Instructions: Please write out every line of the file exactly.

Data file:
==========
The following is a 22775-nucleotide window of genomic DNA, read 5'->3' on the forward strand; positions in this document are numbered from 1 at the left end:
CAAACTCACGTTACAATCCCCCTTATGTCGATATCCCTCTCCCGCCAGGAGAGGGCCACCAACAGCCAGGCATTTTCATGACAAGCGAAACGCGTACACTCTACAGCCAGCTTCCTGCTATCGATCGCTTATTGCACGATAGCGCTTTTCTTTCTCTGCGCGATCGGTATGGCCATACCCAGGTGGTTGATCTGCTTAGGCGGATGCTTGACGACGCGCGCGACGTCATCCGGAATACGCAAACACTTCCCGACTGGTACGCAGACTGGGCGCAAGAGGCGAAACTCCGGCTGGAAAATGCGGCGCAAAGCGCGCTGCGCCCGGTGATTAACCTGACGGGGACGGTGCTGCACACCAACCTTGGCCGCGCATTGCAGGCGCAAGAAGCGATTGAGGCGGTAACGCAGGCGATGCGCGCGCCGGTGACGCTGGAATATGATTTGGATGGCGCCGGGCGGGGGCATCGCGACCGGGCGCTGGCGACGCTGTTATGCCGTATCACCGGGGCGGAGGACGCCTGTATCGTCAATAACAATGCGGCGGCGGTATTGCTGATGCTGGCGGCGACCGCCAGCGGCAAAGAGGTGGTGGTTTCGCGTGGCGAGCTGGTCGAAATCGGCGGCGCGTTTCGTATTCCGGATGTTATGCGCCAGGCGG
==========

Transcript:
The following is a 22775-nucleotide window of genomic DNA, read 5'->3' on the forward strand; positions in this document are numbered from 1 at the left end:
CAAACTCACGTTACAATCCCCCTTATGTCGATATCCCTCTCCCGCCAGGAGAGGGCCACCAACAGCCAGGCATTTTCATGACAAGCGAAACGCGTACACTCTACAGCCAGCTTCCTGCTATCGATCGCTTATTGCACGATAGCGCTTTTCTTTCTCTGCGCGATCGGTATGGCCATACCCAGGTGGTTGATCTGCTTAGGCGGATGCTTGACGACGCGCGCGACGTCATCCGGAATACGCAAACACTTCCCGACTGGTACGCAGACTGGGCGCAAGAGGCGAAACTCCGGCTGGAAAATGCGGCGCAAAGCGCGCTGCGCCCGGTGATTAACCTGACGGGGACGGTGCTGCACACCAACCTTGGCCGCGCATTGCAGGCGCAAGAAGCGATTGAGGCGGTAACGCAGGCGATGCGCGCGCCGGTGACGCTGGAATATGATTTGGATGGCGCCGGGCGGGGGCATCGCGACCGGGCGCTGGCGACGCTGTTATGCCGTATCACCGGGGCGGAGGACGCCTGTATCGTCAATAACAATGCGGCGGCGGTATTGCTGATGCTGGCGGCGACCGCCAGCGGCAAAGAGGTGGTGGTTTCGCGTGGCGAGCTGGTCGAAATCGGCGGCGCGTTTCGTATTCCGGATGTTATGCGCCAGGCGG